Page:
The Impact of Governmental Accounting Standards on Public-Sector Pension Funding

Date
2019-08-24
Authors
Chuk, Elizabeth
Anantharaman, Divya
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Abstract
The funding policy for defined benefit pension plans covering government employees represents an important decision for government entities sponsoring those plans. In recent years, a number of state and local governments have experienced extreme funding shortfalls (e.g., New Jersey, Illinois, and Detroit), raising concerns about whether government entities are contributing enough to their pensions. Governmental Accounting Standards Board Statements Number 67/68 (hereafter, “GASB 67/68”) fundamentally alter the financial reporting of pension liabilities, by (i) requiring pension liabilities to be estimated using a potentially lower discount rate (which increases estimated liabilities and any funding deficits), and (ii) mandating recognition of funding deficits (surpluses), which were previously only disclosed in footnotes, as a liability (asset) on governmental balance sheets. Although GASB 67/68 only changes financial reporting requirements and acknowledges specifically that funding decisions are outside its scope, we find, for a sample of 114 large state plans, that governments increase pension contributions upon applying GASB 67/68. The increased funding response is primarily from governments expecting a larger dollar impact upon applying GASB 67/68, and those facing more adverse economic or political consequences from financial statement recognition. Plans that increase funding are also more likely to have passed benefit cuts, suggesting that taxpayers and public employees share the costs. Overall, these responses suggest that governmental entities are willing to take actions with cash flow consequences to avoid recognizing large liabilities on-balance sheet; purely accounting changes, therefore, can have “real” effects on governmental pension policy.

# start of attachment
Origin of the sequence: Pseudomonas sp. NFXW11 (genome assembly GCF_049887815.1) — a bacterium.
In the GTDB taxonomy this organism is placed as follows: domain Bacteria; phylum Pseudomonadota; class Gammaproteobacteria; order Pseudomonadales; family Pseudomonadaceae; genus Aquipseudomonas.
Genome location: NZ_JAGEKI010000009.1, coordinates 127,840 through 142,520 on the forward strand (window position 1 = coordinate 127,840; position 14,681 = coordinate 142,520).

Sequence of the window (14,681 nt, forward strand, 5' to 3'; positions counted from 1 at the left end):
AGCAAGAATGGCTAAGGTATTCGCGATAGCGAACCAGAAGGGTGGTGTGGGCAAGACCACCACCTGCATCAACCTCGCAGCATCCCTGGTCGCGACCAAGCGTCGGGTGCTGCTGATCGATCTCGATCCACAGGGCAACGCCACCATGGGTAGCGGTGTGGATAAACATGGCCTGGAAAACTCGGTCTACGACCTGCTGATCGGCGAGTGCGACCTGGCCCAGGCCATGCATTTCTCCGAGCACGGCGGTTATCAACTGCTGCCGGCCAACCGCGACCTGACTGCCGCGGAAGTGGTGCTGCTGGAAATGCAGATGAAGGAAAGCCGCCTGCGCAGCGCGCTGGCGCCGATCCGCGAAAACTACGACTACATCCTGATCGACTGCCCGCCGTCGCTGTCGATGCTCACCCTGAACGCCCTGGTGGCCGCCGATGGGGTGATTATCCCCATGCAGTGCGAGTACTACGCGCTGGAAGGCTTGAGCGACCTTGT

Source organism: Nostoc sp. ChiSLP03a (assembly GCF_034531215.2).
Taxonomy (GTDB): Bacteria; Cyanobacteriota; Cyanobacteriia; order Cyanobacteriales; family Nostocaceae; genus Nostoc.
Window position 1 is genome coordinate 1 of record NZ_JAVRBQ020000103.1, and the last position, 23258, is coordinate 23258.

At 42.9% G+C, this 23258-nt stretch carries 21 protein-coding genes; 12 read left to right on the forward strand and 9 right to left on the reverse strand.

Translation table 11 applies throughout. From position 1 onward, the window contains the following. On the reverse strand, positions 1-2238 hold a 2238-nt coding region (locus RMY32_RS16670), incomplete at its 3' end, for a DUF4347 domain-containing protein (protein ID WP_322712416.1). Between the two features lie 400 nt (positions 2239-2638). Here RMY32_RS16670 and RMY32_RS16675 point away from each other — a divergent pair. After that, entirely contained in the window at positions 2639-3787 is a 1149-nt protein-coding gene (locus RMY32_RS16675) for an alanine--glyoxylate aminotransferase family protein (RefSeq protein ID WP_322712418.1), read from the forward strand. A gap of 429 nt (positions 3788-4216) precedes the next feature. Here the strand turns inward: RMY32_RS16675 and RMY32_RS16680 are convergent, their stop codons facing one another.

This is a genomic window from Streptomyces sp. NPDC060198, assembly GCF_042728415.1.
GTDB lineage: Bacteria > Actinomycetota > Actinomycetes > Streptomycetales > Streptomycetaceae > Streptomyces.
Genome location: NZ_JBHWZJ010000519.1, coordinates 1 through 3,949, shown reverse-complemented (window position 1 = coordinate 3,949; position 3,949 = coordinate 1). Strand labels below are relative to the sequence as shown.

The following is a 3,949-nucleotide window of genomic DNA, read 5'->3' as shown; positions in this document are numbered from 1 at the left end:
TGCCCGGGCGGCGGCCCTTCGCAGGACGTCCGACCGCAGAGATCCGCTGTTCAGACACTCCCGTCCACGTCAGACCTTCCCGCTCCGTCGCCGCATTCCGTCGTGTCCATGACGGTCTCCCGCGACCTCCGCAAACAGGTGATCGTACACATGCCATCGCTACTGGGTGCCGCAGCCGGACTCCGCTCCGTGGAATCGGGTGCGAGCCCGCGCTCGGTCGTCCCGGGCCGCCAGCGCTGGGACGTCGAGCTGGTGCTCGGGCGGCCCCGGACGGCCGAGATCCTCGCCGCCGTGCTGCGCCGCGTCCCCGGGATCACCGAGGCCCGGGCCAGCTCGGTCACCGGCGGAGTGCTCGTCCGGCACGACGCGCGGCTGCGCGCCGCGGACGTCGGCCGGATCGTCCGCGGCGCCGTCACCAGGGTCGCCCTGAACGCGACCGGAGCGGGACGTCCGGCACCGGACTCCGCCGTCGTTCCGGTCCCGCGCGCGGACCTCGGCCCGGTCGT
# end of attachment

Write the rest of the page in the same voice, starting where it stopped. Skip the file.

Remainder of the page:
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Public sector pensions, Valuation of pension liabilities, Governmental Accounting Standards Board
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